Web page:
… while the alleged misogyny of American military culture is played up?
Caroline Glick has an interesting and provocative thesis centered on what she calls “the international media’s quest to advance the ideology of identity politics“:
To date the most egregious attack on a foreign journalist in Cairo’s Tahrir Square took place last Friday, when CBS’s senior foreign correspondent Lara Logan was sexually assaulted and brutally beaten by a mob of Egyptian men. Her own network, CBS, took several days to even report the story, and when it did, it left out important information. The fact that Logan was brutalized for 20 to 30 minutes and that her attackers screamed out “Jew, Jew, Jew” as they ravaged her was absent from the CBS report and from most other follow-on reports in the US media.The media’s treatment of Logan’s victimization specifically and its treatment of the widescale mob violence against foreign reporters in Cairo generally tells us a great deal about the nature of today’s media discourse.
This week, a group of female US soldiers filed a class action lawsuit against Secretary of Defense Robert Gates and his predecessor Donald Rumsfeld. The plaintiffs allege that both men and the US defense establishment are responsible for the sexual assaults they suffered during their military service. They claim that the men who abused them were a product of US military culture.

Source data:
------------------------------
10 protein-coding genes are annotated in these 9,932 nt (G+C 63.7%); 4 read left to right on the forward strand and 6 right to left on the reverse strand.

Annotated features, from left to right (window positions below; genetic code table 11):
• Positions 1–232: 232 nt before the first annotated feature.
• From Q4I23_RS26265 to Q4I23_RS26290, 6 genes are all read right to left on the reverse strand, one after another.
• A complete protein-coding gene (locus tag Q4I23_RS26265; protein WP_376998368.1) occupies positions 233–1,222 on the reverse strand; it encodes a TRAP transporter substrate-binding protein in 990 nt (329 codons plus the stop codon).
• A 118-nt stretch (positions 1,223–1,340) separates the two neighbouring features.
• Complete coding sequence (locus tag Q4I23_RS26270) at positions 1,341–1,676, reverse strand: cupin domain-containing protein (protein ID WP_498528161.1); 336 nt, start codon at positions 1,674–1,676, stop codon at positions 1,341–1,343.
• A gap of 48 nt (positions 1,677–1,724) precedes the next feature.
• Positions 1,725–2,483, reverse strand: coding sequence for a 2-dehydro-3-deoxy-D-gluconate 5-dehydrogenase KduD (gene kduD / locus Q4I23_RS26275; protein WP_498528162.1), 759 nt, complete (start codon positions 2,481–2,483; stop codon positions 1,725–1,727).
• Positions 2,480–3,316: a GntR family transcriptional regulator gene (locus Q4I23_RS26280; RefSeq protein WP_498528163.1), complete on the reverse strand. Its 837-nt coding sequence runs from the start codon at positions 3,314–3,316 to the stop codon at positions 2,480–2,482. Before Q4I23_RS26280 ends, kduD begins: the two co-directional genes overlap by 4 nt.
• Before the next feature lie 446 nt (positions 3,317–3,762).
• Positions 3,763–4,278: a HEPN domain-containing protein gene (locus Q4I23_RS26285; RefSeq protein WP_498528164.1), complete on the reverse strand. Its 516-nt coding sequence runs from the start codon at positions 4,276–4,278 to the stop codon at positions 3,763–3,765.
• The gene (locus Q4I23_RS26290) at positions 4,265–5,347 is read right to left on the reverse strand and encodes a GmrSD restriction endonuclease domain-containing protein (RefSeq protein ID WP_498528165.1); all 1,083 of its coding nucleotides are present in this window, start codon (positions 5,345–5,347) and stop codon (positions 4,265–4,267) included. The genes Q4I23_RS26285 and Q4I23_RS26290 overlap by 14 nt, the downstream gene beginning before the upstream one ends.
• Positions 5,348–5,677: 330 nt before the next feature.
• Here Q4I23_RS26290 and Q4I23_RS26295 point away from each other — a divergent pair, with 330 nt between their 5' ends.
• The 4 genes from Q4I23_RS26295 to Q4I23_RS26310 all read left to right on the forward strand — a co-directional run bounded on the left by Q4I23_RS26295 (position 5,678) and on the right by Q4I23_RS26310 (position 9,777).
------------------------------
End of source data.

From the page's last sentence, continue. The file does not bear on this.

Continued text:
The US media has provided blanket coverage of the story, which effectively places the entire US military on trial for rape.
What is interesting about the lawsuit story is that it highlights the alleged perpetrator. Coverage of the lawsuit has been heavy on details about the alleged misogyny of US military culture.
In stark contrast, coverage of Logan’s sexual assault makes almost no mention of the perpetrators. Certainly the issue of Egypt’s societal misogyny has been ignored.
What makes the distinction between coverage of the two stores so remarkable is that there is there is no comparison between the alleged anti-female bias in the US military and the actual misogyny of Egyptian society.
There is much more at the link and it ties things together quite nicely.
Read it, digest it, use it as a filtration system for reading liberal thought. It will help make some sense out of that which more normally would seem to be nonsensical.